Google is accusing Microsoft Bing of incorporating their (Google's) search results into Bing's. To this, Microsoft got back in denial, and to that, Google comes up with a proof. They say that some of their engineers have been conducting experiments for some time now, and based on the results of those experiments is going public with their accusation.
Amit Singhal, a Google fellow, in the post explains how it all started and what led to the experiment. Singhal said that it began in the summer of 2010 when they stumbled upon the search result for a term “tarsorrhaphy” (a rare surgical procedure on eyelids) which was misspelled as “torsorophy.” When searched in Google, the misspelled term “torsorophy” returned the correct spelling (tarsorrhaphy) and the corrected results for the search. Initially, the same search for the misspelled term “torsorophy” at Bing returned no results. However, later in the summer it (Bing) did return – the same first result that Google had returned, except without the spelling corrected.
This raised questions; how could Bing return Google's first result without the correct spelling? Had Bing known the correct spelling, couldn't it have returned other more relevant results for the corrected query? Even more suspicious search results were noticed in the months that followed. Google found that Bing was returning their search results with even more frequency. Results for popular queries, rare or unusual queries and misspelled queries and even results that were considered errors of Google's algorithms (said Google) was found in Bing's.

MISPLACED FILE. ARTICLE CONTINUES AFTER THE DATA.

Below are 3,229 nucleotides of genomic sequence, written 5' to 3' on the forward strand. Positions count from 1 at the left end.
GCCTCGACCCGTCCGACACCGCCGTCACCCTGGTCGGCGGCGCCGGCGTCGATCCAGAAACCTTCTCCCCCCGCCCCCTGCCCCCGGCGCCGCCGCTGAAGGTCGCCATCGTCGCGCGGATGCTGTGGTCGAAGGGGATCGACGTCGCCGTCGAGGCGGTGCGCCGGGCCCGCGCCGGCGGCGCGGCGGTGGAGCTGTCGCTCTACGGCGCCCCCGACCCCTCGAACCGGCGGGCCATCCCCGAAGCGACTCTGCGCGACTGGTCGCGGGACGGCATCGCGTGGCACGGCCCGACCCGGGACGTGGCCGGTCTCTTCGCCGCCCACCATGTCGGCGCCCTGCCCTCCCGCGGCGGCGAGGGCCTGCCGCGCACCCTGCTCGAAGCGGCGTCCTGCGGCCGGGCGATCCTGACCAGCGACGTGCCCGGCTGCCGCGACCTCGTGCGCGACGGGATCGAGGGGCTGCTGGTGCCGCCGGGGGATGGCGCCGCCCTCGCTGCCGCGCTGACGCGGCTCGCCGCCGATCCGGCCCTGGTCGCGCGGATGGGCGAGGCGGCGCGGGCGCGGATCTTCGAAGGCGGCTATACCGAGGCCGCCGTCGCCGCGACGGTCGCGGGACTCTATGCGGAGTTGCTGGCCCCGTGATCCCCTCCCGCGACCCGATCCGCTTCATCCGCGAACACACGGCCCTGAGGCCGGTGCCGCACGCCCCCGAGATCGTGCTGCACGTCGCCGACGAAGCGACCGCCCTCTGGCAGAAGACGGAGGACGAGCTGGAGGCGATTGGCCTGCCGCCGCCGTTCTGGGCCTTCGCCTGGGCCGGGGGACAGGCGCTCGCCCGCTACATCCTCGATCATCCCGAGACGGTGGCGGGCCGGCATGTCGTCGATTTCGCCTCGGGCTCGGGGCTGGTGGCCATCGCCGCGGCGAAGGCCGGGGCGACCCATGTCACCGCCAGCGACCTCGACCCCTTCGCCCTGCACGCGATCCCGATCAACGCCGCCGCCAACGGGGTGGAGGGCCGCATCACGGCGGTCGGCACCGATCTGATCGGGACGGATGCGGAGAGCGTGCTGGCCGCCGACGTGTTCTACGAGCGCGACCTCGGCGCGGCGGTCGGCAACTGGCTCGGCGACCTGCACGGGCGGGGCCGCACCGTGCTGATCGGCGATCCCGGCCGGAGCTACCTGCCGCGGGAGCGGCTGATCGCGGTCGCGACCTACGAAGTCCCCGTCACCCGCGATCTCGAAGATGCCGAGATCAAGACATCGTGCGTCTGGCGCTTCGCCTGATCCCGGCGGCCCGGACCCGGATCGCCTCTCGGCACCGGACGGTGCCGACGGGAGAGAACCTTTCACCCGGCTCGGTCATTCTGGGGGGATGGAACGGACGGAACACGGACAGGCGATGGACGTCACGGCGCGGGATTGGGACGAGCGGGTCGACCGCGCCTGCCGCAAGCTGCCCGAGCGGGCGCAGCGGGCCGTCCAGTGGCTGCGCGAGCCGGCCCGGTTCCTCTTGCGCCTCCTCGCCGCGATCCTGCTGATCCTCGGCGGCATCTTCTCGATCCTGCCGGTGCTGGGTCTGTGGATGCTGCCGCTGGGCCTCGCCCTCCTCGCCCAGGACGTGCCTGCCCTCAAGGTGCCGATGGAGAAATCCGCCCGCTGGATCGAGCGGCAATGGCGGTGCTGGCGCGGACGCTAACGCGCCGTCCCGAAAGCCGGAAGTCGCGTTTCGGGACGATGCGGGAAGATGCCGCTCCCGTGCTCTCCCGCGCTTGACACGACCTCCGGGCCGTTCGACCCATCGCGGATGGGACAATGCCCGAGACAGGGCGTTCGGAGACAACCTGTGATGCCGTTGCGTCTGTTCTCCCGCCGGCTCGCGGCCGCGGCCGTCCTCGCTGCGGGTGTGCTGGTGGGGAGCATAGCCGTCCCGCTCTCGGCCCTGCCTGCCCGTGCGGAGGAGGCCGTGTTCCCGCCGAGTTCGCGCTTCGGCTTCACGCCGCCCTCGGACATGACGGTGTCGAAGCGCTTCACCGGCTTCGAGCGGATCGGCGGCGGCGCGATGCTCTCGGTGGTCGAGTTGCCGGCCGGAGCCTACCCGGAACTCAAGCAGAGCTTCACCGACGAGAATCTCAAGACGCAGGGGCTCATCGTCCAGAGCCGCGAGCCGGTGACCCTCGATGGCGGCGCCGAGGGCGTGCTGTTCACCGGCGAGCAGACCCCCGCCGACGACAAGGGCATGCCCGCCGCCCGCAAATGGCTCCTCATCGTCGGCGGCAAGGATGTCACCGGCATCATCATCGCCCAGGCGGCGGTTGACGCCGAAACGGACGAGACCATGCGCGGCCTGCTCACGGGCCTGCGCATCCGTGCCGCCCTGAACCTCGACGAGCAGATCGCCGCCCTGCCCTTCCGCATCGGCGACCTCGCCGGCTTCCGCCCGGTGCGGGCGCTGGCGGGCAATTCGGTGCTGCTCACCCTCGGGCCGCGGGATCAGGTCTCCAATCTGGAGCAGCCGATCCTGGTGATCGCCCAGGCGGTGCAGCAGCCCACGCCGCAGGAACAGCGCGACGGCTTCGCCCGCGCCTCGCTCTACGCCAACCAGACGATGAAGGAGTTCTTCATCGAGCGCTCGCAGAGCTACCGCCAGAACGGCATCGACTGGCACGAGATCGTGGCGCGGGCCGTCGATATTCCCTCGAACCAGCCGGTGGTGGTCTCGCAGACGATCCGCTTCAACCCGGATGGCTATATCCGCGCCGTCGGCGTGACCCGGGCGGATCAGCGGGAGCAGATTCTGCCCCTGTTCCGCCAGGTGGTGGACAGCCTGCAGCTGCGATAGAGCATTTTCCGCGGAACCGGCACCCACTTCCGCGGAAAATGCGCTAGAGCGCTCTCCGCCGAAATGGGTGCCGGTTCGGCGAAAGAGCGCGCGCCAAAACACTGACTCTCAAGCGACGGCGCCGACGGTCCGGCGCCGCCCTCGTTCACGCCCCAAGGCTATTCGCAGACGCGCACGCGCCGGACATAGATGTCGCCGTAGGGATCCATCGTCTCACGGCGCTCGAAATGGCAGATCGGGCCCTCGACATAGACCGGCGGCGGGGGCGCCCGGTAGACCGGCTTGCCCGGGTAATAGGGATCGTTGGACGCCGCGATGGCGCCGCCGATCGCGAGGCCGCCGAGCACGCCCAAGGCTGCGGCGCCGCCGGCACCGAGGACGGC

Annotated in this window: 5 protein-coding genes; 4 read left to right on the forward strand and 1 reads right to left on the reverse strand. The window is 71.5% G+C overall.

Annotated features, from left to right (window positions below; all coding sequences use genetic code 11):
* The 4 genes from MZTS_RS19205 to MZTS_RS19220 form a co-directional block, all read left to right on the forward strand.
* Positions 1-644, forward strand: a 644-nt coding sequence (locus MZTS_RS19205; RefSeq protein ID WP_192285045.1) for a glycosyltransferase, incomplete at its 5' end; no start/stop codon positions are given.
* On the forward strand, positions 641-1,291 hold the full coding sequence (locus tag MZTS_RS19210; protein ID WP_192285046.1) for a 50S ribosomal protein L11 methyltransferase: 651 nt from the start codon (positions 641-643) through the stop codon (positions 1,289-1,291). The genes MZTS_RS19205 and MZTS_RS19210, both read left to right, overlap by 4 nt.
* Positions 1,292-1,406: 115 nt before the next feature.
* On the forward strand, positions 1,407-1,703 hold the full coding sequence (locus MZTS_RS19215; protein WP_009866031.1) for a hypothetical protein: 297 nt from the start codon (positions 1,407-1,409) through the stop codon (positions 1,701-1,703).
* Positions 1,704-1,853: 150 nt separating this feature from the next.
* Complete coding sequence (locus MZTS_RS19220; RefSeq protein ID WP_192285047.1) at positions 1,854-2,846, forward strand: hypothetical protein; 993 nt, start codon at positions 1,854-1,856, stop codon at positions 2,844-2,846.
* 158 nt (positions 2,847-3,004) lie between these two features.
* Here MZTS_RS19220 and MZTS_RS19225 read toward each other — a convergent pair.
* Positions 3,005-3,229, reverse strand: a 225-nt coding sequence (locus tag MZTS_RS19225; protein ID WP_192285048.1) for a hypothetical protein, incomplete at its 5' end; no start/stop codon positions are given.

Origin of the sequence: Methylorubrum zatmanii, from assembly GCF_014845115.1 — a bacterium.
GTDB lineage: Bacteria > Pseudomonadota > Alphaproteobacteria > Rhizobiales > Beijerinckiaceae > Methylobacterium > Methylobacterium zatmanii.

Therefore to confirm their suspicion, Google began experimenting to dig out the facts. Around 100 “synthetic queries” like – hiybbprqag (queries that people will normally not type). The hiybbprqag query did not appear on the webpage, nor were there any links to the webpage with that query phrase. However, to this query the result at Bing turn out just as it was at Google.
More similar results for such “synthetic queries” that Google reports are in the images below:
A credit union link was inserted by Google as the result for this query – delhipublicschool40 chdjob, which soon appeared in Bing too.
Another query for – juegosdeben1ogrande also returned the below link (in picture) in Google,
and the same result (hip hop bling page link) in Bing.
On the grounds of these results for their experiment, Google said that their suspicion was confirmed that either Internet Explorer 8's feature Suggested Sites or the Bing Toolbar or some other medium has been used by Microsoft to collect data on the queries run by users on Google and the search results they (users) click on Google.
Google, clearly not happy, goes on to call some of the results returned by Bing – a cheap imitation, half baked and dated form of Google's results. Meanwhile, Bing calls Google's accusations or “attack” a trick. Bing's Senior Vice President of Online Services Division, Yusuf Mehdi said “We do not copy results from any of our competitors. Period. Full stop. We have some of the best minds in the world at work on search quality and relevance, and for a competitor to accuse any one of these people of such activity is just insulting.,” in a Bing community blog post retorting with the same tone of denial.
Danny Sullivan, Editor-in-Chief of Search Engine Land, who did an extensive article on the matter concludes saying, “I think Bing should develop its own search voice without using Google’s as a tuning fork. That just doesn’t ring true to me. But I look forward to talking with Bing more about the issue and hopefully getting more clarity from them about what they may be doing and their views on it.”
Well here's hoping that this big fuss gets settled soon and that both the giants focus their attention on search quality instead of bickering, deviating from the real issue. After all it's about the search and not the engines.